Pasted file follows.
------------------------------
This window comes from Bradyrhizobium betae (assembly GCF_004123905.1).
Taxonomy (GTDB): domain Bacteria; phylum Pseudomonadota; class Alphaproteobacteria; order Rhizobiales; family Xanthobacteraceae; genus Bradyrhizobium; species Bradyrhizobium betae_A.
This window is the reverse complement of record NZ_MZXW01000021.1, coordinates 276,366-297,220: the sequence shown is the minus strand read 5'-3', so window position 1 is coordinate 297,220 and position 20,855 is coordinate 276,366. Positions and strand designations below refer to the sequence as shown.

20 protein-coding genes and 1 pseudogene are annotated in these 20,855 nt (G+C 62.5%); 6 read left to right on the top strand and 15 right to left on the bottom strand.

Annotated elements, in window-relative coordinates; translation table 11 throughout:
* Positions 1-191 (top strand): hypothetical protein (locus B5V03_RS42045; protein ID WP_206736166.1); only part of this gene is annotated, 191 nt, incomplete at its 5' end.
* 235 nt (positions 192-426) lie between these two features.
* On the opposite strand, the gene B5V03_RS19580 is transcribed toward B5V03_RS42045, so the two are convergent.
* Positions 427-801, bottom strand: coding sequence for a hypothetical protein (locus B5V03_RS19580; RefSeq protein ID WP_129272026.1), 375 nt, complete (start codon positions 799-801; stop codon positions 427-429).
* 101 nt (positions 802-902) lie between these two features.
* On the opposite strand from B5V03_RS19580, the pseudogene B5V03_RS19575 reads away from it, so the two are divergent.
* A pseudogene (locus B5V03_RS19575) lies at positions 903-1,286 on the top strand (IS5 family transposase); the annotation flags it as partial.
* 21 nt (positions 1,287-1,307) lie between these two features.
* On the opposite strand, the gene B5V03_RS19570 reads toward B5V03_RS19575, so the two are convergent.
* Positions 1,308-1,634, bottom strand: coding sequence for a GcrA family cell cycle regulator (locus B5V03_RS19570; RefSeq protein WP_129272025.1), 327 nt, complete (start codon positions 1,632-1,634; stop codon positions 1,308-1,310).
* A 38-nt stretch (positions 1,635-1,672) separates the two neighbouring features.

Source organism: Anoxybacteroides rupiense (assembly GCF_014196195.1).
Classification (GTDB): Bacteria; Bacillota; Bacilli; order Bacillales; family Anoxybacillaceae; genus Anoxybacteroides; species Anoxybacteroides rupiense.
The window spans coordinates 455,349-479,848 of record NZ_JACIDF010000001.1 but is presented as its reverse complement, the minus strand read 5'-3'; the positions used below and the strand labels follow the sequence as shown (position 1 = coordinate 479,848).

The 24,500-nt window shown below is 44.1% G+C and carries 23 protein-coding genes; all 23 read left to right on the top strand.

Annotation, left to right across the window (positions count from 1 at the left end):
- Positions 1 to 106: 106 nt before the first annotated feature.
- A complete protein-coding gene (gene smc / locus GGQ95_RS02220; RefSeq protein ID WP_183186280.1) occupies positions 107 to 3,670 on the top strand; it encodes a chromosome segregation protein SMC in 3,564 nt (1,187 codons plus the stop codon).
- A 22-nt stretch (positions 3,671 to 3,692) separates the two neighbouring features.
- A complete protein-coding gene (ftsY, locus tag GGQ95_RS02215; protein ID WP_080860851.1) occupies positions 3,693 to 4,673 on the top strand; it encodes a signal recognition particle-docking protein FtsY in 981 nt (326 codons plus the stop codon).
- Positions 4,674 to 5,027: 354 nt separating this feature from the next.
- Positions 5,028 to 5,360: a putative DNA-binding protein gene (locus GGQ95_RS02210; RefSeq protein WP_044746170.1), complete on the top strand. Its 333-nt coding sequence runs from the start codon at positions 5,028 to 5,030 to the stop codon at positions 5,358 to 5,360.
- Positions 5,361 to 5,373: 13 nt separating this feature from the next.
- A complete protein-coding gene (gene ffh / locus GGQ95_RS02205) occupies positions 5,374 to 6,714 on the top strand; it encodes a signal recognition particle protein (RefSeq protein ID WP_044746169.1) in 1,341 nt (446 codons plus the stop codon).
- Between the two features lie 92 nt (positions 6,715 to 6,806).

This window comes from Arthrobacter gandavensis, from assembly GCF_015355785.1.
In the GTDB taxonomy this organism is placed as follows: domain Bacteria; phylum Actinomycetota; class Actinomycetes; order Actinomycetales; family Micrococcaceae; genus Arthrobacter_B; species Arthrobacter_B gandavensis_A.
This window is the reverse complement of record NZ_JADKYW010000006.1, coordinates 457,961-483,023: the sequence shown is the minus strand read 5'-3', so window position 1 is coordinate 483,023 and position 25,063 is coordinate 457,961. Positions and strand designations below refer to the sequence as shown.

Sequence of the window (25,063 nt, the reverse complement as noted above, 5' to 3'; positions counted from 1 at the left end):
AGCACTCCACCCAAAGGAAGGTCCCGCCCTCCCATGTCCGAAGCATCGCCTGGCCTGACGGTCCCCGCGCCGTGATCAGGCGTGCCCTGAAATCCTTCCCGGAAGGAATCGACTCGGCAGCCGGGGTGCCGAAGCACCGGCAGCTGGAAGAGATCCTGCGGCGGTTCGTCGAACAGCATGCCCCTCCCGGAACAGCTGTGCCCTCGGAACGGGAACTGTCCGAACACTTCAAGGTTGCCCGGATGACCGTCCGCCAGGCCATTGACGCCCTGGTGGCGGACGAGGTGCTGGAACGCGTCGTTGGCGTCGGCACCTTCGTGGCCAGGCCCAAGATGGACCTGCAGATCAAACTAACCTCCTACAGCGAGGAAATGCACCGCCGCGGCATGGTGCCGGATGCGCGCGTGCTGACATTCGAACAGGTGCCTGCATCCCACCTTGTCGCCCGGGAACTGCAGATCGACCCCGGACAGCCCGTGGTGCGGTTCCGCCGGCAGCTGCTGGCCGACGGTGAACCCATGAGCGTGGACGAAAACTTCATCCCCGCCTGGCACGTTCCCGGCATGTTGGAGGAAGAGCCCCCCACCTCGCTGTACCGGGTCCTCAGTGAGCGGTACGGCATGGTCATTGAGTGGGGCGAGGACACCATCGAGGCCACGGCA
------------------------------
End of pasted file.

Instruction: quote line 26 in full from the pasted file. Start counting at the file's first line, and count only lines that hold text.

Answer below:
- Positions 4,674 to 5,027: 354 nt separating this feature from the next.